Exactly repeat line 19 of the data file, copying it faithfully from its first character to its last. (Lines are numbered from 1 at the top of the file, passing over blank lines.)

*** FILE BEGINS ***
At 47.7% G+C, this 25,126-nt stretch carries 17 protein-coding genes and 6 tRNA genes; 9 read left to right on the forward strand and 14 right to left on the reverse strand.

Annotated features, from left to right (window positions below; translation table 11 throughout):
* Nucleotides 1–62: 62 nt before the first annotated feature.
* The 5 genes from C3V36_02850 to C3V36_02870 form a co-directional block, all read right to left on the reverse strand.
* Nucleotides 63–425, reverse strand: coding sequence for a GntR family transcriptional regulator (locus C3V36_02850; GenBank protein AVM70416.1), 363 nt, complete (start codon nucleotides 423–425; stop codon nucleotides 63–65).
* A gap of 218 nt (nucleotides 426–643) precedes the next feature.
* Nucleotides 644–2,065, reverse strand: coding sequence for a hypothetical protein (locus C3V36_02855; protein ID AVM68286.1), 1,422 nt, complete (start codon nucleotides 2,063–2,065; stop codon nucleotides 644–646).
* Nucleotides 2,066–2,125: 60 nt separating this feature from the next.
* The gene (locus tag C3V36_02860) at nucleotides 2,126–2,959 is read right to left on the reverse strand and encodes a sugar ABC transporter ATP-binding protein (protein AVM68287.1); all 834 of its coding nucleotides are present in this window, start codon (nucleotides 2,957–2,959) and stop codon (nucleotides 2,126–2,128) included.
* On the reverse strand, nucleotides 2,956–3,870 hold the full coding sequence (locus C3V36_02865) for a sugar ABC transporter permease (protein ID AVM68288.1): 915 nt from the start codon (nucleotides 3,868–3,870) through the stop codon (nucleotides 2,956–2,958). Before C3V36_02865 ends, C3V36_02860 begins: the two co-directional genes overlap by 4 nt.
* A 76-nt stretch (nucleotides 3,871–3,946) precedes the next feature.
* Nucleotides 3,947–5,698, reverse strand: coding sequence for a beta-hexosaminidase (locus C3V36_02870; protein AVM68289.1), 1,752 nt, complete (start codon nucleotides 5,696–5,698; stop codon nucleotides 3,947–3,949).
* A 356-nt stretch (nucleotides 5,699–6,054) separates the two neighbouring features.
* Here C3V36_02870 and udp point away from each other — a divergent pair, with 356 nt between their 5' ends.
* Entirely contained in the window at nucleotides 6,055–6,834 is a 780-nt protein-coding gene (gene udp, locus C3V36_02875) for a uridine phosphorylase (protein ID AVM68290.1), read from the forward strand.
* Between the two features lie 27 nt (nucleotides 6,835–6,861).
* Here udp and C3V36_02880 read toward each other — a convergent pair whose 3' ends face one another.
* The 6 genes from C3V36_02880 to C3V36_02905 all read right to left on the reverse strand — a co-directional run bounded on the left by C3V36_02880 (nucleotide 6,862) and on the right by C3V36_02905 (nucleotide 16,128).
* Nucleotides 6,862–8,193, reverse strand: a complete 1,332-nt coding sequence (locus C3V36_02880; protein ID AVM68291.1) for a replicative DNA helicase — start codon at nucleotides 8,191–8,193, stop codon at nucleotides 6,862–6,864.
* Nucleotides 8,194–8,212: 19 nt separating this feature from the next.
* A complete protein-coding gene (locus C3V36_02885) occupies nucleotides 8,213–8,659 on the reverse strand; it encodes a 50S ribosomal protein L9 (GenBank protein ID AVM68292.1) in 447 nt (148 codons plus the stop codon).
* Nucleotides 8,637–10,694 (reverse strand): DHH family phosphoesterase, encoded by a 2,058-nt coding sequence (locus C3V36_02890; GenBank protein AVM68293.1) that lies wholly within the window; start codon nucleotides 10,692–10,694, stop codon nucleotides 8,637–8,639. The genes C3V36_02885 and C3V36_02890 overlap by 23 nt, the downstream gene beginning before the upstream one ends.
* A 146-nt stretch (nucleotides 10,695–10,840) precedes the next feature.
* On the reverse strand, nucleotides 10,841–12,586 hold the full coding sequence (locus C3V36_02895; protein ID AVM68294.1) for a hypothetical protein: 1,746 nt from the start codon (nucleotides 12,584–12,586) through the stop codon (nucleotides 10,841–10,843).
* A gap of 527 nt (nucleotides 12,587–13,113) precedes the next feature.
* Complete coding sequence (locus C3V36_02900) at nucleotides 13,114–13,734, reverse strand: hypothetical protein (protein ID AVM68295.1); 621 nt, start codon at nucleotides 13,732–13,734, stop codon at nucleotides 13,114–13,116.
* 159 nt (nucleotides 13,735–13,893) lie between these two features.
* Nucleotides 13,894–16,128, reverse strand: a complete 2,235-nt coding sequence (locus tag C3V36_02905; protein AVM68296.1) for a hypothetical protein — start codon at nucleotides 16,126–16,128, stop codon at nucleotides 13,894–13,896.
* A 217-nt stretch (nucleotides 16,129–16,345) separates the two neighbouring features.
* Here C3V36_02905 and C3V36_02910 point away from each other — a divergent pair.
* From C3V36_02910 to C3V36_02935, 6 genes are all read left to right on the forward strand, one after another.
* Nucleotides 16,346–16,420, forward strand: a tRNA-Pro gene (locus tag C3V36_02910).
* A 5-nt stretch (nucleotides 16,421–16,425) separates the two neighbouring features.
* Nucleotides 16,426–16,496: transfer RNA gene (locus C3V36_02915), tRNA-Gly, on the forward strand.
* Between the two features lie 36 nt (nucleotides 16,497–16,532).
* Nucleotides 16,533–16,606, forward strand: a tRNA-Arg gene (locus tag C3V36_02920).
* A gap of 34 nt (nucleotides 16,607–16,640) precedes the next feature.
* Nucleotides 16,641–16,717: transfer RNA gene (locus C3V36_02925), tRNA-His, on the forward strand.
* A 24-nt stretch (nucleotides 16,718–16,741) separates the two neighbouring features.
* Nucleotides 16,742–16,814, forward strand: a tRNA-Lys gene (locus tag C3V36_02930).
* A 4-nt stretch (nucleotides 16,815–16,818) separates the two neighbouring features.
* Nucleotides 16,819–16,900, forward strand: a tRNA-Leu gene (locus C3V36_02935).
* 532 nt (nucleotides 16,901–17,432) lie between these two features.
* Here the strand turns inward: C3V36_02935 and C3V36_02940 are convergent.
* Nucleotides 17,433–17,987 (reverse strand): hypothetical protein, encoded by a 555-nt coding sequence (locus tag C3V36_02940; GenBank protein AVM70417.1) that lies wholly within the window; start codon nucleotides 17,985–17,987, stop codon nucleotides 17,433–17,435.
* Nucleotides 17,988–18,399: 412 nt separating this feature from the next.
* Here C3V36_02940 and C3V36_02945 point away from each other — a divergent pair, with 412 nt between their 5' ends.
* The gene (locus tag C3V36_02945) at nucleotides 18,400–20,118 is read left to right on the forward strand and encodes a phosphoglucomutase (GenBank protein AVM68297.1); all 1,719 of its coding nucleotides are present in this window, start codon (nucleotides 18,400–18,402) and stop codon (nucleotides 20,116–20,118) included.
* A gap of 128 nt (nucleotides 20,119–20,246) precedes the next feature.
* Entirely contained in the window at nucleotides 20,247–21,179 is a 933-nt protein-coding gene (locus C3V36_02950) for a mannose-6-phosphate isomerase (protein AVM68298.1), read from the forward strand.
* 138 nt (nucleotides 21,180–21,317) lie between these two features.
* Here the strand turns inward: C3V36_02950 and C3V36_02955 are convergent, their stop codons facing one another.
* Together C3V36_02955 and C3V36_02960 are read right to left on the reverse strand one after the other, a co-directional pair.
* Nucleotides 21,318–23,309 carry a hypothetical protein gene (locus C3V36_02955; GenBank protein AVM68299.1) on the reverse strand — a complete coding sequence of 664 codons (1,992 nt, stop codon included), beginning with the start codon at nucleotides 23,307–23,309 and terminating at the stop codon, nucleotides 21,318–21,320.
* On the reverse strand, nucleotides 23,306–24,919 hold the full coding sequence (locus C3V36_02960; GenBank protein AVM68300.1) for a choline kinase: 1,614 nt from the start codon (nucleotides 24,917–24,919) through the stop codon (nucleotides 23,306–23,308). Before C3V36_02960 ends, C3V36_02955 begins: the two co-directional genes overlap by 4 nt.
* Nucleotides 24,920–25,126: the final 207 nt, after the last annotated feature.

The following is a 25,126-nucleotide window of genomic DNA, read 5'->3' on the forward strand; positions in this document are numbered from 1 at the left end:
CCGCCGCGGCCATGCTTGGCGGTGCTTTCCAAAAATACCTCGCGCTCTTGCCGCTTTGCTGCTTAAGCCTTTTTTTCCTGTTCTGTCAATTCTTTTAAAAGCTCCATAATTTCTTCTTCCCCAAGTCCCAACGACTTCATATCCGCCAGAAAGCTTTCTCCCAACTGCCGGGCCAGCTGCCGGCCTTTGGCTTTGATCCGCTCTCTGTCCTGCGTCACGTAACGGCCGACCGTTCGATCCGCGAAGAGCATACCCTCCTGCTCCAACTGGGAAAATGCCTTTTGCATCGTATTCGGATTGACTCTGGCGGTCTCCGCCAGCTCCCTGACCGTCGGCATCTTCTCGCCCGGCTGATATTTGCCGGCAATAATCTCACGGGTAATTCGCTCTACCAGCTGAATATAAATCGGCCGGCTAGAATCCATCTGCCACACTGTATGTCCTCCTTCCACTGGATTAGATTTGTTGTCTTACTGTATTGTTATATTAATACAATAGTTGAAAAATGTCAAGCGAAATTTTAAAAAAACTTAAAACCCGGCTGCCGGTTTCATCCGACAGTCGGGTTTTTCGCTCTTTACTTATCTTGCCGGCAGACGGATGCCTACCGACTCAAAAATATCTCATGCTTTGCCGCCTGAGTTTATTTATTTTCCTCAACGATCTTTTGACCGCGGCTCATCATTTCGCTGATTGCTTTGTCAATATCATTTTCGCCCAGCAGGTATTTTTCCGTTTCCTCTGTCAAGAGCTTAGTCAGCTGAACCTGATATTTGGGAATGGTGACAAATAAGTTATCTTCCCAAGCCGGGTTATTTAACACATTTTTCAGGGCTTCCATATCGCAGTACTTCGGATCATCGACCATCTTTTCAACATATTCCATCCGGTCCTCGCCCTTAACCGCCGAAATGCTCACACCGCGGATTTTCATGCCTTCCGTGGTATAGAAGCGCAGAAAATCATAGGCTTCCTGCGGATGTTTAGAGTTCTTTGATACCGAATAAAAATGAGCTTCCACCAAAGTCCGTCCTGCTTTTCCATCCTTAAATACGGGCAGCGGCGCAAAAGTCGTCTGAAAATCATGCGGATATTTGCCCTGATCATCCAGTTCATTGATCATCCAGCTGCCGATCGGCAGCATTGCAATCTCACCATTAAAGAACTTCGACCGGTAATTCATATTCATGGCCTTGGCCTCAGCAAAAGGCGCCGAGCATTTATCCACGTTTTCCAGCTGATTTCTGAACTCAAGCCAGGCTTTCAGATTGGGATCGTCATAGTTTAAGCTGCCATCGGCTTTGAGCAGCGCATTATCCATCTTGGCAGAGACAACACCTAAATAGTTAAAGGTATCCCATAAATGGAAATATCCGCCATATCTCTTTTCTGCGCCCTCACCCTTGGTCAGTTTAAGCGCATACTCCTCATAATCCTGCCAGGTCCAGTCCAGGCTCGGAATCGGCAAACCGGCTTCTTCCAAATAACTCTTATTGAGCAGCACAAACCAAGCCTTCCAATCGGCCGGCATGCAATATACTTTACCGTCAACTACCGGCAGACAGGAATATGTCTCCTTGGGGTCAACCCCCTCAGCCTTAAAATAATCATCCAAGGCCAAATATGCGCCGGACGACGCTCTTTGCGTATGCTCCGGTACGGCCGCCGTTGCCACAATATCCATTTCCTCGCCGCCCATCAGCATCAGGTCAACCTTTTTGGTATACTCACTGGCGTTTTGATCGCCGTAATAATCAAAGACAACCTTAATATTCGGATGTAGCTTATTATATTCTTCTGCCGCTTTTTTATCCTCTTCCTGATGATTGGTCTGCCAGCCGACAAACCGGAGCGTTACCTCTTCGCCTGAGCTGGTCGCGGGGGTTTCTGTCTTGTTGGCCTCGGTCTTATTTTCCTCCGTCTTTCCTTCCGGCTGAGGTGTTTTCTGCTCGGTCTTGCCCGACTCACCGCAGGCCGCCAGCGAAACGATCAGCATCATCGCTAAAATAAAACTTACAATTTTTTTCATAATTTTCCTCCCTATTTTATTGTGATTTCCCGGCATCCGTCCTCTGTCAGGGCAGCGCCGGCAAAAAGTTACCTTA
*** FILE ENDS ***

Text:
* Nucleotides 6,862–8,193, reverse strand: a complete 1,332-nt coding sequence (locus C3V36_02880; protein ID AVM68291.1) for a replicative DNA helicase — start codon at nucleotides 8,191–8,193, stop codon at nucleotides 6,862–6,864.